Document Detail


Joint hypermobility and rectal evacuatory dysfunction: an etiological link in abnormal connective tissue?
MedLine Citation:
PMID:  20618831     Owner:  NLM     Status:  MEDLINE    
Abstract/OtherAbstract:
BACKGROUND:   Previous studies report an association between joint hypermobility (JHM), as a clinical feature of underlying connective tissue (CT) disorder, and pelvic organ prolapse. However, its association with rectal evacuatory dysfunction (RED) has not been evaluated. To investigate the prevalence of JHM in the general population and in patients with symptoms of RED referred for anorectal physiological investigation.
METHODS: Bowel symptom and Rome III questionnaires to detect irritable bowel syndrome were sent to 273 patients with RED. Patients then underwent full investigation, including evacuation proctography. A validated 5-point self-reported questionnaire was used to assess JHM in both the patient group and 100 age- and sex-matched controls [87 female, median age 55 (range 28-87)].
KEY RESULTS: Seventy-three patients were excluded from analysis (incomplete questionnaire or investigation). Of 200, 65 patients [32%: 63 female, median age 52 (range 15-80)] and 14% of controls (P = 0.0005 vs patients) had features satisfying criteria for JHM. Overall constipation score (P < 0.0001), abdominal pain (P = 0.003), need for manual assistance (P = 0.009), and use of laxatives (P = 0.03) were greater in the JHM group than the non-JHM group. On proctography, 56 of JHM patients (86%) were found to have significant morphological abnormalities (e.g. functional rectocoele), compared with 64% of the non-JHM group (P = 0.001).
CONCLUSIONS & INFERENCES: The greater prevalence of JHM in patients with symptoms of RED, and the demonstration of significantly higher frequencies of morphological abnormalities than those without JHM, raises the possibility of an important pathoaetiology residing in either an enteric or supporting pelvic floor abnormality of CT.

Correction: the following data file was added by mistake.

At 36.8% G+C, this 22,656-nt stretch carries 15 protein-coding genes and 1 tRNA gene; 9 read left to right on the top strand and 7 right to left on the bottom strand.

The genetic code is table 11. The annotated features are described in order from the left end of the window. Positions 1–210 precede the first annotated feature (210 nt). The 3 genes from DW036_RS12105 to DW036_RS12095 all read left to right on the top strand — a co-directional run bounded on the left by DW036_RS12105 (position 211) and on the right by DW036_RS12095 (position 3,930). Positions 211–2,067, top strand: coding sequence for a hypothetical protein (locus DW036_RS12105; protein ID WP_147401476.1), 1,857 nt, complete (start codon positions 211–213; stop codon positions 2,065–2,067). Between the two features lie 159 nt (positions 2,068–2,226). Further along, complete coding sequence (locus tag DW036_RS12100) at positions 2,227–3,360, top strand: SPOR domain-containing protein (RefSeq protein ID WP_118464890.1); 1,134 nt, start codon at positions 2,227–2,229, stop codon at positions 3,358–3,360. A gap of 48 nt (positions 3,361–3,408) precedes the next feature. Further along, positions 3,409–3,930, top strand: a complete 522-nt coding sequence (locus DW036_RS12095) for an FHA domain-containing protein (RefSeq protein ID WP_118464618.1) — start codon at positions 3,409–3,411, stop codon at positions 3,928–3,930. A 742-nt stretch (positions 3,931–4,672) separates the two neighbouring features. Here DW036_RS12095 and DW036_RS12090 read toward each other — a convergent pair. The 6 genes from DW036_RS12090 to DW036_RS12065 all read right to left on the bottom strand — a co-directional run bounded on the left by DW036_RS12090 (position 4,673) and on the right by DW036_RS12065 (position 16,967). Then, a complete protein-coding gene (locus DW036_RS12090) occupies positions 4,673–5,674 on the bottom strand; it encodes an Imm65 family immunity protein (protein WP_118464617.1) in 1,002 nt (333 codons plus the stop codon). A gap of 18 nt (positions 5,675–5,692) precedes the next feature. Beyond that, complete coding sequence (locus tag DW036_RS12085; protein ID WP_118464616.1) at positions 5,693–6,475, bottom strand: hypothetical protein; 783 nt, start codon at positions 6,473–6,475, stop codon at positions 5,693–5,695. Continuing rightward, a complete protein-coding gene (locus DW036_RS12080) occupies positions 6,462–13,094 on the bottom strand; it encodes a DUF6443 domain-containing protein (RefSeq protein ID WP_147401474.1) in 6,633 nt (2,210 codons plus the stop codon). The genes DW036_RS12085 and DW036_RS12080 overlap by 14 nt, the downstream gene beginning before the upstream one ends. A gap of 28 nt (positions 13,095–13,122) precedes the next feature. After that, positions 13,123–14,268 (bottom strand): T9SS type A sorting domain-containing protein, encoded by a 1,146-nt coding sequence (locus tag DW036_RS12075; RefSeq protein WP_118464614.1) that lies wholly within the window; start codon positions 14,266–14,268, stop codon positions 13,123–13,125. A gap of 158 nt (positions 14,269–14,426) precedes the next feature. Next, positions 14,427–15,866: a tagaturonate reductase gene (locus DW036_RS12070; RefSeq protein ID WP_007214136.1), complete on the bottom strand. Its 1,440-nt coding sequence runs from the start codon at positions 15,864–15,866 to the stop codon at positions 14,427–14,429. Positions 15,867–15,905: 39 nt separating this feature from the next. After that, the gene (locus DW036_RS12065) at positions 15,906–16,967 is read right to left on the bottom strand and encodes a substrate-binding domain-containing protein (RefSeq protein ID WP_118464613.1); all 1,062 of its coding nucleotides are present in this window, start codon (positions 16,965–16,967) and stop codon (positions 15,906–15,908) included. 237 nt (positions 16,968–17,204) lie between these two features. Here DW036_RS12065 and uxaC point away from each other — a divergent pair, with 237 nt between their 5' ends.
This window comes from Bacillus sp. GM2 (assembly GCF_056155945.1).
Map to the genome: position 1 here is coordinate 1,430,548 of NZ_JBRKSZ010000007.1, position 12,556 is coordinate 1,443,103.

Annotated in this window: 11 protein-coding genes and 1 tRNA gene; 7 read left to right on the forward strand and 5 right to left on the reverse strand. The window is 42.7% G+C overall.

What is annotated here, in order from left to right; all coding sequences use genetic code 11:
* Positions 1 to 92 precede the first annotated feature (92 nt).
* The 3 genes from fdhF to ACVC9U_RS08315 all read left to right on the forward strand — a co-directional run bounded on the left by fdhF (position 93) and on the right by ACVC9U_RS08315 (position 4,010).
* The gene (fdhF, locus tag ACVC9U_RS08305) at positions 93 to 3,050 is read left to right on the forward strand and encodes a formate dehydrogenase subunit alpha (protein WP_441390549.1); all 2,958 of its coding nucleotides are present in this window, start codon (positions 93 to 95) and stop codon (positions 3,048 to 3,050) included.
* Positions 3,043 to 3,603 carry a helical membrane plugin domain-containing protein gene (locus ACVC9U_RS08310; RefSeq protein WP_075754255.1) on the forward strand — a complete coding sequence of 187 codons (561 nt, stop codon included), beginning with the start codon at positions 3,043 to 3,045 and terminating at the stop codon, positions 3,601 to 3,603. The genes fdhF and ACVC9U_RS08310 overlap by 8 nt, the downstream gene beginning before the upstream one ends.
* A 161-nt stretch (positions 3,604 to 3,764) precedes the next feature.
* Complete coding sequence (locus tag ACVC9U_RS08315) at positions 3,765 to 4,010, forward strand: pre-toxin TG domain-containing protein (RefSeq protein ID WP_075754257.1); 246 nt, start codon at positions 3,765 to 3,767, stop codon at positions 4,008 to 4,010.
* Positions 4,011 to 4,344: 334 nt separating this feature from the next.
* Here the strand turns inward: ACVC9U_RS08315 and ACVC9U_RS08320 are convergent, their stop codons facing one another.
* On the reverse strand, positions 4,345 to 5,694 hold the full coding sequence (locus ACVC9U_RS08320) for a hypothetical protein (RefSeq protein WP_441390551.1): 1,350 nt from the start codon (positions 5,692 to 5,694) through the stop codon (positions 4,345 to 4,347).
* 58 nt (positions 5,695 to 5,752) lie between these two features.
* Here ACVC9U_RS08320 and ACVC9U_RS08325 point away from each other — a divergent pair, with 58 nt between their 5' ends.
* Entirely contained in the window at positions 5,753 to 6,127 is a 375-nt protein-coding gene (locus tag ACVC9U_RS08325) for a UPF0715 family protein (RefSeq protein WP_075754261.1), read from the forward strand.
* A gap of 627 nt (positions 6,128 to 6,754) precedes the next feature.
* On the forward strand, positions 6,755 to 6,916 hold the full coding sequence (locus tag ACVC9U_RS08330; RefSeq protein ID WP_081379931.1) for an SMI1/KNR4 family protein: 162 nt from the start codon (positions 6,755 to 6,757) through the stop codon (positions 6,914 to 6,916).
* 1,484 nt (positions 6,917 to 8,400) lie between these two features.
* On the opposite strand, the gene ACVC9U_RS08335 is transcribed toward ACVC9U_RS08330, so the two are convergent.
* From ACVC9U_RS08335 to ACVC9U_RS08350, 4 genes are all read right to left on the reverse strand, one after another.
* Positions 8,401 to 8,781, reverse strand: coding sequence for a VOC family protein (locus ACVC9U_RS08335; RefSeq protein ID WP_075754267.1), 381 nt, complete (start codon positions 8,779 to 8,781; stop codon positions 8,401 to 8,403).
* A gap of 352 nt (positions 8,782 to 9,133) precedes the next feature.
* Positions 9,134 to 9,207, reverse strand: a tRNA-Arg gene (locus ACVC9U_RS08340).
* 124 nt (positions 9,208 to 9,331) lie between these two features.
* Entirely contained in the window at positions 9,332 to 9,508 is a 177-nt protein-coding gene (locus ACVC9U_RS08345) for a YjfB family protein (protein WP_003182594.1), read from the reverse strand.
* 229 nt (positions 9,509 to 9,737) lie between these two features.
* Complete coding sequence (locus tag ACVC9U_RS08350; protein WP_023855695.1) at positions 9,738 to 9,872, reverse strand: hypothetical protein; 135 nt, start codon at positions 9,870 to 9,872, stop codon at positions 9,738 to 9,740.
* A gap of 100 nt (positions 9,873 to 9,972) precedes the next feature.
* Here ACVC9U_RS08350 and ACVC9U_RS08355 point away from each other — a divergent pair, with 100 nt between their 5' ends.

Authors:
S D Mohammed; P J Lunniss; N Zarate; A D Farmer; R Grahame; Q Aziz; S M Scott
Publication Detail:
Type:  Journal Article; Research Support, Non-U.S. Gov't     Date:  2010-07-05
Journal Detail:
Title:  Neurogastroenterology and motility : the official journal of the European Gastrointestinal Motility Society     Volume:  22     ISSN:  1365-2982     ISO Abbreviation:  Neurogastroenterol. Motil.     Publication Date:  2010 Oct 
Date Detail:
Created Date:  2010-09-15     Completed Date:  2011-01-07     Revised Date:  -    
Medline Journal Info:
Nlm Unique ID:  9432572     Medline TA:  Neurogastroenterol Motil     Country:  England    
Other Details:
Languages:  eng     Pagination:  1085-e283     Citation Subset:  IM    
Affiliation:
GI Physiology Unit (Academic Surgical Unit) and Neurogastroenterology Group, Centre for Digestive Diseases, Institute of Cell and Molecular Science, Barts and the London School of Medicine and Dentistry, London, UK. s.d.mohammed@qmul.ac.uk
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MeSH Terms
Descriptor/Qualifier:
Adolescent
Adult
Aged
Aged, 80 and over
Connective Tissue / physiopathology*
Connective Tissue Diseases / physiopathology*
Constipation / etiology,  physiopathology
Defecation / physiology
Female
Humans
Joint Instability / physiopathology*
Male
Middle Aged
Questionnaires
Rectal Diseases / physiopathology*
Rectum / physiopathology*
Young Adult
Grant Support
ID/Acronym/Agency:
//Medical Research Council

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